District bar and nightclub owners on Thursday endorsed Mayor Vincent C. Gray’s proposal to extend alcohol sales by one hour, saying the extension would help them cater to new residents while boosting the city’s hospitality industry.
At a D.C. Council hearing on city alcohol laws, representatives from the nightlife industry said Gray’s plan to allow bars to serve alcohol until 3 a.m. on weekdays and 4 a.m. on weekends also would make city streets safer by staggering when patrons hit the streets near last call.
“We live in a city that doesn’t work 8 a.m. to 5 p.m.,” said Skip Colburn, executive director of the DC Nightlife Association. “People who work 8 a.m. to 5 p.m. can go out from 7 p.m. to 11 p.m., but many people in the military, many people in the corporate world, many people in government, cannot. We have a 24-hour city and a 24-hour world.”
But Council member Jim Graham (D-Ward 1), who oversees District alcohol issues, expressed numerous concerns with Gray’s proposal, which officials estimate would raise an estimated $5 million in the fiscal 2013 budget. Graham said he worried that an extra hour of drinking would extend the time “people are singing, car doors are slamming, and there is laughter and singing” in District neighborhoods.
Noting that alcohol sales in the Maryland and Virginia suburbs stop at 2 a.m., Graham said he also feared that the District would become a “magnet” for suburbanites.
“You’re right, it’s an urban environment,” Graham told several bar owners, including David Karim, the owner of Policy and Lost Society on 14th Street NW. “But I think it’s reasonable to expect it’s quiet, especially at 3 a.m.”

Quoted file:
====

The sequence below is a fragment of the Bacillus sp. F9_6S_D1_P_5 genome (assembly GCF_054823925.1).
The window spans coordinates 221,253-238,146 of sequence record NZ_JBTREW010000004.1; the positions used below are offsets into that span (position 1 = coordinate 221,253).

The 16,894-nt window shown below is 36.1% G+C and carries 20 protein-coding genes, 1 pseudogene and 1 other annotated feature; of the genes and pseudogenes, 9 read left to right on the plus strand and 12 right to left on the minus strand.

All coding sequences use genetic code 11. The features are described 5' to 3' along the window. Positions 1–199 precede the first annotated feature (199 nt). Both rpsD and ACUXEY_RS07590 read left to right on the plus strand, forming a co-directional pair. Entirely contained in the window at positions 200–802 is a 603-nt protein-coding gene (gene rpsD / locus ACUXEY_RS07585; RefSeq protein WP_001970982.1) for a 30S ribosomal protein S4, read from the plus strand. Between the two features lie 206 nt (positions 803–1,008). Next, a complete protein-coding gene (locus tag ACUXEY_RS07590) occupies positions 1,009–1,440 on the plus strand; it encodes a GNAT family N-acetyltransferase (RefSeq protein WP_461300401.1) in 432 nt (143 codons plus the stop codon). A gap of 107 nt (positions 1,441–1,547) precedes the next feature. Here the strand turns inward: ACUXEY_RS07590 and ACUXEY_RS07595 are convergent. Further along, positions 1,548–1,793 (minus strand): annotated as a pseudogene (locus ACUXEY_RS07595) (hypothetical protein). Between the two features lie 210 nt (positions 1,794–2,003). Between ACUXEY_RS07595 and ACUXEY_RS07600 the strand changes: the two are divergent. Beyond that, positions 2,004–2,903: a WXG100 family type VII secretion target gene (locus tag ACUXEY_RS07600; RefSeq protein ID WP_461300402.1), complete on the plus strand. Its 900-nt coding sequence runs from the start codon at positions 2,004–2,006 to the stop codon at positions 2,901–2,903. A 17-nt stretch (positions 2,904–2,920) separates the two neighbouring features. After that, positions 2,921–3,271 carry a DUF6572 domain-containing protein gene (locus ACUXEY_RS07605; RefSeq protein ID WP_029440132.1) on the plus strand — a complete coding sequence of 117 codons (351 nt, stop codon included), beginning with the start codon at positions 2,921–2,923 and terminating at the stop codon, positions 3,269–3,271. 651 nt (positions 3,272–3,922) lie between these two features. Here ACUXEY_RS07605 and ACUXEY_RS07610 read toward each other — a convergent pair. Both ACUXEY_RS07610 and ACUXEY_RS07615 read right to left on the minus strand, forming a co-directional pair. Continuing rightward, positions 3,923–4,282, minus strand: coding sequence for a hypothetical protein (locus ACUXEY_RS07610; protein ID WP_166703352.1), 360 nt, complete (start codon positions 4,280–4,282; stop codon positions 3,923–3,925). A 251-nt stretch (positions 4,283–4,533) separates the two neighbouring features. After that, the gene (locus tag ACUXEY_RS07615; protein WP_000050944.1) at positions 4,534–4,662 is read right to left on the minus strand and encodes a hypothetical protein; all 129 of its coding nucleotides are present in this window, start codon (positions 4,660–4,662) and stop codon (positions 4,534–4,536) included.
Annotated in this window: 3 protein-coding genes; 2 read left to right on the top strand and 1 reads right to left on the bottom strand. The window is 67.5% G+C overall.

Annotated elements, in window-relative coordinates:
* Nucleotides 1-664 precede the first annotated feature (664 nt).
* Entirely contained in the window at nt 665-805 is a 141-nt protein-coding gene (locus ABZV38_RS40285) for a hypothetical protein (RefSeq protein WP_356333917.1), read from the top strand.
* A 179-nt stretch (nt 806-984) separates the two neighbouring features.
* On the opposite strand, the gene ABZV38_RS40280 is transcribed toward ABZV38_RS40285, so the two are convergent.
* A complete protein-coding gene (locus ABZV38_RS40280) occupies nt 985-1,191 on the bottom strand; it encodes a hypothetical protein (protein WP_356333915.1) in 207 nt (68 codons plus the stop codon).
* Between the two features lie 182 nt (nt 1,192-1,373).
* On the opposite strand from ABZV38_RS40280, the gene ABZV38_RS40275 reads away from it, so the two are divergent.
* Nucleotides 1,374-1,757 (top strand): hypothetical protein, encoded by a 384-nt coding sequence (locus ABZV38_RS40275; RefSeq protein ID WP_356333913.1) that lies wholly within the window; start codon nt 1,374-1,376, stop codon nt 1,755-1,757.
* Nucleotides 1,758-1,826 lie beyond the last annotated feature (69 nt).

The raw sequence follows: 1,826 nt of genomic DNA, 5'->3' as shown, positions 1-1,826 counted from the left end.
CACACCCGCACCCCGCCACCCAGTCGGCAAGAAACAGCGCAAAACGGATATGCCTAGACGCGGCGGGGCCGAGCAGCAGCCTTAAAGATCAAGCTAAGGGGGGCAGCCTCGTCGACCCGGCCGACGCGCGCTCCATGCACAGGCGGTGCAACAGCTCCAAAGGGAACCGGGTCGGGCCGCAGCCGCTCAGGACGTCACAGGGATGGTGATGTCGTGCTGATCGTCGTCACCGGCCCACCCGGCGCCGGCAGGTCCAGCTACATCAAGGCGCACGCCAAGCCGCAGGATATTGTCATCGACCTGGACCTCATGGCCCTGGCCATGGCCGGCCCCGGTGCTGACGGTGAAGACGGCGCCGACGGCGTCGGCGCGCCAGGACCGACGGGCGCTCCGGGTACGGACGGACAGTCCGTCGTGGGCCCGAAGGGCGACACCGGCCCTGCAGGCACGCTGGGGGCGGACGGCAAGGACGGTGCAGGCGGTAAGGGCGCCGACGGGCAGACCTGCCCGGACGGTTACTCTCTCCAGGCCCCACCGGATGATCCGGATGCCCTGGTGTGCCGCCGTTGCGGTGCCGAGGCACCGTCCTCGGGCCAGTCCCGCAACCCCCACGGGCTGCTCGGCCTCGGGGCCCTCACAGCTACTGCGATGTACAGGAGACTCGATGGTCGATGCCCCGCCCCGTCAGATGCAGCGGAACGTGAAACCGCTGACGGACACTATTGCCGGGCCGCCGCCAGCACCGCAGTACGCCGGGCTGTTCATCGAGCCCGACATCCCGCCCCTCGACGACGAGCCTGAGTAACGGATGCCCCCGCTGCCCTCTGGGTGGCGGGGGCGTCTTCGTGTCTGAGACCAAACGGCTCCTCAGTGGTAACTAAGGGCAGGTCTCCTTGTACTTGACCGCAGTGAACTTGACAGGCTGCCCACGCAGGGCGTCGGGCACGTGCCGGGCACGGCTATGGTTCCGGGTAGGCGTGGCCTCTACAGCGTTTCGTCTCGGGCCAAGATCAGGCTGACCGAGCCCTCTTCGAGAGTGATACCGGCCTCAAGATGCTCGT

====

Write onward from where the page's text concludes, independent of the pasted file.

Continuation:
Gray (D) has pitched his plan as a way to enhance nightlife downtown, including at the Hamilton, a new 37,000-square-foot bar and restaurant that is open 24 hours a day.
On Monday, Police Chief Cathy L. Lanier endorsed the extended hours, saying it “won’t be any problem” for city police. A working group appointed by Graham to study alcohol issues said Thursday it had deadlocked in a 9 to 9 vote on whether to back the mayor’s proposal.
Fred Moosally, director of the Alcoholic Beverage Regulation Administration, testified Thursday that there are already 11 days this year when District bars are allowed to be open till 3 a.m. on nights before a federal holiday. Moosally said his agency is not taking a position on Gray’s proposal, but said his agents already work until 3 a.m. on weekdays and 4 a.m. on weekends.
“ABRA is in a position to implement the provision if it’s passed,” said Moosally, adding that he did not know of any spikes in noise complaints or violence on nights when bars are open later.
Council member Marion Barry (D-Ward 8) also told the committee he “strongly supports” Gray’s proposal, noting that hospitality services is the second-largest industry in the District behind government. “We should do all we can to let it grow. Let people have a good time,” said Barry, who said he would even support allowing the bars to stay open till dawn. “If people want to drink, they are going to drink.”
But the outcome of the debate could hinge on whether existing voluntary agreements between neighborhood associations and bars remain in place if the mayor’s proposal is approved.
Many of those agreements already stipulate that bars have to stop serving alcohol at midnight, 1 a.m. or 2 a.m. Graham questioned whether those agreements would automatically be extended under the mayor’s proposal.
On Tuesday, Gray suggested in an interview that he would be open to considering special areas, such as the K Street nightlife corridor or other industrial or commercial areas, where the extended hours could be tested away from residential areas.
Colburn said that bar owners probably would accept “a middle ground” solution.
D.C. Council Chairman Kwame R. Brown (D) said he plans to make sure Gray’s proposal “is fully vetted” before the council votes on the budget in late May. Graham said he would hold another hearing in a few weeks.